Fred Wills, arguably the most brilliant student of his generation was a British Guiana Government Scholar and returned as an outstanding Attorney-at-Law. Somewhat of an all-rounder, he contributed much to the development of our young cricketers. He was later appointed a diplomat and later (one suspects reluctantly) accepted the position of Minister of Foreign Affairs.
By no means can one forget the sports achievers who emerged from St. Stanislaus College almost in the same breath – Joe Hazlewood, wicketkeeper. Neville Thomas and Brian Patoir performed at the National level, along with brothers Peter and Leslie Wight. The latter went on to play a single Test Match for the West Indies; while Ivor Mendonca (wicketkeeper) and Charlie Stayers (opening bowler) made several Test appearances.
Ken Corsbie and Michael Gilkes retired from international athletics, the former went to excite in theatre and on radio, while the latter in time became a Professor at UWI. Cecil Glasgow who became a national goalie, was one of the earliest Police Cadets to be selected. Recollection is that Magistrates Crane and Trim were earlier footballers.
Of course, there were other achievers from contemporary secondary schools – in the legal and medical professions, as well as in sports. Indeed, there used to be a well-organised secondary schools cricket and table tennis competitions. Out of the latter emerged champions like Dennis Patterson who led the national team. The first Guianese to qualify in Estate Management at LSE, Dennis became the first head of the Property Evaluation Department of Government.
What those generations took for granted and imbibed, is an attribute which has since dissipated – called ‘team spirit’. Some learnt to lead while others of matching intellect followed and/or collaborated.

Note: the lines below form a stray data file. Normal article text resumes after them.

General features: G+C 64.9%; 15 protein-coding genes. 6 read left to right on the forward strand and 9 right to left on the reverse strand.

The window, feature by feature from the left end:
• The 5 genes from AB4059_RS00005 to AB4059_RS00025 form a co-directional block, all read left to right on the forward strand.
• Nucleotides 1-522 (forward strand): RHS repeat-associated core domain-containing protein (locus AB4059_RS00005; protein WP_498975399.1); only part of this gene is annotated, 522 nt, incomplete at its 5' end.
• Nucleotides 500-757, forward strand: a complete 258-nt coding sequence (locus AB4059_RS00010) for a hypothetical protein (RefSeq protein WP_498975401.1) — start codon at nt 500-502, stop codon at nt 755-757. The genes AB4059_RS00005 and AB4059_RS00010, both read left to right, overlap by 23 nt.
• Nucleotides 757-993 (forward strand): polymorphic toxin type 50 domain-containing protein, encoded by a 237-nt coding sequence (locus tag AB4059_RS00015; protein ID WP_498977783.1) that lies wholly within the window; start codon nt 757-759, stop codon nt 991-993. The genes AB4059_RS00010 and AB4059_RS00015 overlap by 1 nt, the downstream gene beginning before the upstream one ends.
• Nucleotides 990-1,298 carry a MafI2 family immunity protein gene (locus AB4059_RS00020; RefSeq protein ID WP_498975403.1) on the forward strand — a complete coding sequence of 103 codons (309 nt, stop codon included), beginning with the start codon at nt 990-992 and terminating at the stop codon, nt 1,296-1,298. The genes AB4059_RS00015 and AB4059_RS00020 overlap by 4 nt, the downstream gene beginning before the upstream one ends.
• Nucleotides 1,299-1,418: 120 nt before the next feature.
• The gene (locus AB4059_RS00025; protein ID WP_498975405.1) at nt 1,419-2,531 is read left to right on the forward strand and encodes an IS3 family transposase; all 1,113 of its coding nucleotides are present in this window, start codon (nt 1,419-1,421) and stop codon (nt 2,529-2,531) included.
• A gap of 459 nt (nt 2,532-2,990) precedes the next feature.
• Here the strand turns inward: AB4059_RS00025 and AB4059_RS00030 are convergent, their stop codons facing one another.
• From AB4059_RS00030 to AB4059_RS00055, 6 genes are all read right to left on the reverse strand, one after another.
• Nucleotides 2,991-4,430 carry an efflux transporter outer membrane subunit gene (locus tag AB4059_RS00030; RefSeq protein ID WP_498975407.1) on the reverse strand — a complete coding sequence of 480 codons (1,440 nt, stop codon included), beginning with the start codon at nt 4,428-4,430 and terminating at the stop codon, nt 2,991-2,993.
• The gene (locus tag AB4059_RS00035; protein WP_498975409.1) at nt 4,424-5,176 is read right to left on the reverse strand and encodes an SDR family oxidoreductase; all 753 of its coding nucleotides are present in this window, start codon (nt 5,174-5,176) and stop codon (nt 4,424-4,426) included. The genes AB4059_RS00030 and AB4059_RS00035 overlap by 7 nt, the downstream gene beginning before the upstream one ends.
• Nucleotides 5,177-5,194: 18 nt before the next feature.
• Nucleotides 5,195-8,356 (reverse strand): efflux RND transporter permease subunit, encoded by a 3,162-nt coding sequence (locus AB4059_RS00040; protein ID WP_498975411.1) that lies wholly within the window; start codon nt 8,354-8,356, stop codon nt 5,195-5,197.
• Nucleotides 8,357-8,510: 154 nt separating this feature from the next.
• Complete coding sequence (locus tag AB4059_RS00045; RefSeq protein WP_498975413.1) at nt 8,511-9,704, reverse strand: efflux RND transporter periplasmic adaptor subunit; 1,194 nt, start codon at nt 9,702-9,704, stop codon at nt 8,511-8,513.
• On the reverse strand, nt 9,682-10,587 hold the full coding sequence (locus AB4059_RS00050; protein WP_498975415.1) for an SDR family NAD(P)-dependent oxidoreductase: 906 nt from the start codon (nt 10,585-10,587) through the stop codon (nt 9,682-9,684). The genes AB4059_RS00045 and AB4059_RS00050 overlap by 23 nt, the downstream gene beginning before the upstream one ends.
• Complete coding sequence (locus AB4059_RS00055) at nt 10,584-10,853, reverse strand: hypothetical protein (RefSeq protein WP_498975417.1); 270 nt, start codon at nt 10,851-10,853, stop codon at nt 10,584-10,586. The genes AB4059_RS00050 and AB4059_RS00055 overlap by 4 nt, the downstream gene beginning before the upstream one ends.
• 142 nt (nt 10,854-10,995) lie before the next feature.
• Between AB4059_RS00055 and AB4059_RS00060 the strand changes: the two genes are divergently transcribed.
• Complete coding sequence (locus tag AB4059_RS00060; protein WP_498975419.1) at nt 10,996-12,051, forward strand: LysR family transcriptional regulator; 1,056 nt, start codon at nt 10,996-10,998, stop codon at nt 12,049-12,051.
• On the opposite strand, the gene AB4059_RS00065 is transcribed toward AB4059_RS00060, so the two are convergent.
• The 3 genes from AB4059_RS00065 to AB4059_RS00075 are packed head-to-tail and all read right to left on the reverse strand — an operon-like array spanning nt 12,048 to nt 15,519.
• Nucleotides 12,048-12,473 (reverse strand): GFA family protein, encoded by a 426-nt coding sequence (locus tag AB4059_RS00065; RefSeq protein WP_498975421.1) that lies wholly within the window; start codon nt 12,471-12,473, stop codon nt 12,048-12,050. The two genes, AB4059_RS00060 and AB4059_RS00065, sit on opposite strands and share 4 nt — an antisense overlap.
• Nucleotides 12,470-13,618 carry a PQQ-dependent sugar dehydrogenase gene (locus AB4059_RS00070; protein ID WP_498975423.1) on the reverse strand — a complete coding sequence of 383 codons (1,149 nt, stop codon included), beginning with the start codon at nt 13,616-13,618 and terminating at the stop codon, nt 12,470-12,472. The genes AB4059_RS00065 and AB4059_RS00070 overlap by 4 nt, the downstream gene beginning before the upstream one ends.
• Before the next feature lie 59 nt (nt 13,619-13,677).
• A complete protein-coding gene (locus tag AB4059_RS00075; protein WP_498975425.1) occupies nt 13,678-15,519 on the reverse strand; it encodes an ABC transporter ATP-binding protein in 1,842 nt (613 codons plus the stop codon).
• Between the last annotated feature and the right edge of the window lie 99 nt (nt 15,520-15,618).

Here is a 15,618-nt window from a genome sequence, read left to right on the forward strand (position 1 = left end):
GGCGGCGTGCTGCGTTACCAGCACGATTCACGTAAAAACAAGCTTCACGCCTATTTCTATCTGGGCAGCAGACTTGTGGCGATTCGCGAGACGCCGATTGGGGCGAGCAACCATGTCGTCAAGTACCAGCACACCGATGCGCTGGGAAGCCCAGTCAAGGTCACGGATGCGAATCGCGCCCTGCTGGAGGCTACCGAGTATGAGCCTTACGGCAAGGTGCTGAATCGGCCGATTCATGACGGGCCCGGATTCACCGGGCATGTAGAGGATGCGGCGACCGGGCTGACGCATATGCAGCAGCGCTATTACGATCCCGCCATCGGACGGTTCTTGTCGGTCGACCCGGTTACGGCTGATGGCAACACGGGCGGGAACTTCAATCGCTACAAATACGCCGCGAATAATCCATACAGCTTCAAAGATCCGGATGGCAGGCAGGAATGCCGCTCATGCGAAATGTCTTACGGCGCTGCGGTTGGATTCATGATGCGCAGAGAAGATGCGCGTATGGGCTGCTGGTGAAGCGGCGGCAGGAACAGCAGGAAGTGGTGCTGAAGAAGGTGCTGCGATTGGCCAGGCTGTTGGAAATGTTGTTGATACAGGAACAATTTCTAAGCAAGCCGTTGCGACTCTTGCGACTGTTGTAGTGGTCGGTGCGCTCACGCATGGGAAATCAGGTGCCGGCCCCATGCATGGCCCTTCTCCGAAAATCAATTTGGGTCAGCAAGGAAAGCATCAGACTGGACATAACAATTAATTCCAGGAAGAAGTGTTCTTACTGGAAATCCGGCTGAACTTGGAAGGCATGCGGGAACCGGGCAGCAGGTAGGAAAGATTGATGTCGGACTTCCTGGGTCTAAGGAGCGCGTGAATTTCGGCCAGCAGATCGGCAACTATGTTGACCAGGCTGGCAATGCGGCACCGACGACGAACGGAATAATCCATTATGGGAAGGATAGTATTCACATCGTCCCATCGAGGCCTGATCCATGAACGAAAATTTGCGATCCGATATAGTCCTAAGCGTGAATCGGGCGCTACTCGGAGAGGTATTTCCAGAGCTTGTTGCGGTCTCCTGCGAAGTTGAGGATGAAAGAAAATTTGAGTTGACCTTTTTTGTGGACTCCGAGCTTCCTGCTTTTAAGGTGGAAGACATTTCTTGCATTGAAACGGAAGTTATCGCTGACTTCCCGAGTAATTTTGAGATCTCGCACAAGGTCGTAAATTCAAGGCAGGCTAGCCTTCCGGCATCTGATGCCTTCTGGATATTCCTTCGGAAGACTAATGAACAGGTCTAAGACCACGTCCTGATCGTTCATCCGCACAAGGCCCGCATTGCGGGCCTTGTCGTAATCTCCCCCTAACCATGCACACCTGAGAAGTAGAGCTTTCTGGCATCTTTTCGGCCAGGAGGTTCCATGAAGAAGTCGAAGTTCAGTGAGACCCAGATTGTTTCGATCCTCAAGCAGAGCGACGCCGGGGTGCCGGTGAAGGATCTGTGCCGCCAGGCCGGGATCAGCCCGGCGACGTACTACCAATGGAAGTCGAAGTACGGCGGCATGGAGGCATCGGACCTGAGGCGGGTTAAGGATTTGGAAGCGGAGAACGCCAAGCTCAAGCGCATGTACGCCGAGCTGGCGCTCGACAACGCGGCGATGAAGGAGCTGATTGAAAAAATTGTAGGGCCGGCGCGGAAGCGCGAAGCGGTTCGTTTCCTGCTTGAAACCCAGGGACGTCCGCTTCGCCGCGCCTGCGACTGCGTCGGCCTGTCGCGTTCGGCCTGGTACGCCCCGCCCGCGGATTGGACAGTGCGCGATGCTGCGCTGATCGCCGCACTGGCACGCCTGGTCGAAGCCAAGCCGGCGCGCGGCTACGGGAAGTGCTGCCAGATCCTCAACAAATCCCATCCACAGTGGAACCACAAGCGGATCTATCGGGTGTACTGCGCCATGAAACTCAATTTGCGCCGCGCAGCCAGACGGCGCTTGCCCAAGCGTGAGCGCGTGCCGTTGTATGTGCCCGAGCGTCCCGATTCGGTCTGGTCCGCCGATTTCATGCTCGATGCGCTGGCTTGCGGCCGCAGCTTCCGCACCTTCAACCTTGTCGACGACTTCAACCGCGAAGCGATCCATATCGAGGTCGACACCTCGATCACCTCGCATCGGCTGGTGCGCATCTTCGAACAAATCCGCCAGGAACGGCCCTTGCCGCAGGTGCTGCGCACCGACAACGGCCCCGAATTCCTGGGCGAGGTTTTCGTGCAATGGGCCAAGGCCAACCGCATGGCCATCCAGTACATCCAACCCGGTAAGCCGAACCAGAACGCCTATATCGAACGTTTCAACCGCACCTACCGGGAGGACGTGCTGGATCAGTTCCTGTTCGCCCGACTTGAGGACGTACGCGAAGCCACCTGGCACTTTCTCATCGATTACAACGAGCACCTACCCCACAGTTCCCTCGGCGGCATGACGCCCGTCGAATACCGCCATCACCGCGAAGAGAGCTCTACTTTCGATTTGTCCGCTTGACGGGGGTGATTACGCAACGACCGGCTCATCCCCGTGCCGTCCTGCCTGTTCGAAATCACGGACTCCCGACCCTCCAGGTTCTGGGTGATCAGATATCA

Importantly also, we learnt to lose graciously while congratulating the winner. These were moments of self-discovery and of discovering others.
It is true that there has since developed a fulsome economic drive to almost all sports, interestingly enough intensifying team spirit. So that in these pandemic times, with considerably reduced eyewitnesses, if any, such team sports as football, hockey (ice), baseball, rugby are still being played; while there is more distancing in tennis. Regrettably, athletics have suffered with the postponement of the Olympic Games in Tokyo.
The question is however, what opportunities are being sought to incite the discipline of sportsmanship in our schools; while, almost contradictorily, we appear to excite in the respective adult clubs?
When again are our children going to be taught to be sportsmen and women; to learn of leadership, and of productive teamsmanship, so easily misnamed ‘unity’ – that is barely displayed?
What ‘virtual’ device shall we utilise to encourage citizens of the future to engage on the same playing field?
Who remembers ‘mens sana in corpore sanum’ – long since an irrelevance, moreso in these pandemic times?
Looking forward to a ‘Ransomic’ response.